This Side of Seven: The Test
In school, tests are scheduled. You know what to study, you strive to understand the material, you know when you’ll be tested, and then you get the chance to show off (hopefully) how much you have learned.
In life, tests are often pop quizzes. For example, you can prepare to give CPR, but will you ever get the chance? You can resolve to return a wallet full of money should you ever find one, but it’s just hypothetical until it happens. And what if your rent is past due on the day you do find that fat wallet? Will you pass the test?
One Sunday morning, our doorbell rang. It was early — 6:45 am. The dogs started barking. I put on my glasses and headed downstairs. There, on our front doorstep, was a young woman in a short dress (despite the chilly temperature), holding a paper bag.
“Did I just talk with you on the phone?” she asked.
“No,” I answered. “Can I help you?”
“I must be at the wrong address.”
“Who are you looking for?” I asked.
“I’m not sure what his name is,” she replied.
I had another question: “Are there drugs in that bag?”
“No,” she answered.
“Is it food?”
Again, the answer was no, but no further explanation was offered.
Standing there in my glasses, blue pajamas, and with my crazy bedhead hair, it was clear to her she was going to have to help me figure out what was going on.
“I’m an escort,” she said.
“I’m sorry, I’m not sure who called you, but good luck,” I said as I closed the door and headed back upstairs.
Before I could crawl back into bed, the Holy Spirit convicted me. I had just shut the door in the face of somebody’s daughter. I rushed back downstairs and saw that her high heels had taken her back out to the street. I opened the door and motioned for her to come back.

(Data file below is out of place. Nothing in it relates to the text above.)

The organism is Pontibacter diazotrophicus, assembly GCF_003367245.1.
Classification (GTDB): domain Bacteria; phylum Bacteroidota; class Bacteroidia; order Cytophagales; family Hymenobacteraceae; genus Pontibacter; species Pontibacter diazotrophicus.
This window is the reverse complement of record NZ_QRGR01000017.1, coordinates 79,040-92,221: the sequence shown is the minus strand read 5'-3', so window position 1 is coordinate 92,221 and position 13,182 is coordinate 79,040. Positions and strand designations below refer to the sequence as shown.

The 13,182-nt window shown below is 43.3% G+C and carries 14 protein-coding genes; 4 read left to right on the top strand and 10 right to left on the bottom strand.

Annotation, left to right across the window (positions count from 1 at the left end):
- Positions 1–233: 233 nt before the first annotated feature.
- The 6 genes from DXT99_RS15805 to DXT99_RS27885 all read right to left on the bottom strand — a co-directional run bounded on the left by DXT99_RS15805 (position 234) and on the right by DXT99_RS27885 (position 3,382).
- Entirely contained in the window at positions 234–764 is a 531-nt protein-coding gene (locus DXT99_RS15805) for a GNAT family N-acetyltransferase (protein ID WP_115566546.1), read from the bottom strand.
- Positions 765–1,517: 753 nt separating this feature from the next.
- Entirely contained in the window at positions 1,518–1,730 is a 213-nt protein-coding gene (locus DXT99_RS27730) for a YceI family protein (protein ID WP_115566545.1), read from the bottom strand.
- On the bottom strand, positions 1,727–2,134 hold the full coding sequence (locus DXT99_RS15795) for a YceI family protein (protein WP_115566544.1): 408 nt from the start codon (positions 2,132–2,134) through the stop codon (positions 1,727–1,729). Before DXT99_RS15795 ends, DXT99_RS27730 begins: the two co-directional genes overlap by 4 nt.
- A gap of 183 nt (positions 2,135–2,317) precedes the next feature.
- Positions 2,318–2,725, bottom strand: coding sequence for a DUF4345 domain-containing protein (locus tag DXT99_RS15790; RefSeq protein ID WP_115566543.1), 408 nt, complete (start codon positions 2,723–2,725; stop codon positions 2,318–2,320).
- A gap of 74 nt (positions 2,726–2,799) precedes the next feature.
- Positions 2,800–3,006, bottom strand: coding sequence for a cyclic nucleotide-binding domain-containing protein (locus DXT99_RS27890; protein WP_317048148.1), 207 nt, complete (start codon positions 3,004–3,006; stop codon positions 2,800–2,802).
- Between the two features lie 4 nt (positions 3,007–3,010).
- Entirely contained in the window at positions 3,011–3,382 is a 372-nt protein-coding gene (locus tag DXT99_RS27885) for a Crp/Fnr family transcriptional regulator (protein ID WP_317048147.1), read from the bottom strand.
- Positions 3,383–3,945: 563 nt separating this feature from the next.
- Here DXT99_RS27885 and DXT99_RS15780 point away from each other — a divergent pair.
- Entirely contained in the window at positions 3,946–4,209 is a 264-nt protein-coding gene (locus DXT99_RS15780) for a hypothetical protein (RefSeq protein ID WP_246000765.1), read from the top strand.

“Look, I’m not passing judgment on your lifestyle, but I would like to encourage you to forget about whoever called you and just go home,” I said.
“Yeah,” she agreed. “And this sucks because it cost me $30 to take a cab out here. Can I use your phone?”
She had a phone, so I’m not sure why she needed mine, but I said sure and handed it to her. “Can you turn around and come back and get me?” she asked someone. She handed her phone back and remarked on how cold she was.
“Wait right there,” I said. “Let me get you a blanket.” Which I did. I handed it to her, closed the door and went back upstairs. My wife, Mary Carol, was drifting in and out of sleep and asked, “Who was that?”
Who was she? I don’t know.
What was she? A missed opportunity.
Each year during late March or April, Christians reflect on the torture and crucifixion of Jesus Christ and then celebrate his resurrection. The followers of Christ are tasked with learning about his life and then working to follow his example.
Jesus had encounters with escorts. In chapter seven of the Gospel of Luke, a prostitute crashes a dinner where she knew Jesus would be and wept at Christ’s feet, wetting them with her tears. She then pours expensive perfume on his feet and wipes it off with her hair. The Pharisees are offended and embarrassed by her conduct and question Jesus’ status as a prophet, since he was allowing a sinner to touch him. Jesus defends her, saying that because she has sinned greatly, the forgiveness of those sins is also greater — and she, more grateful.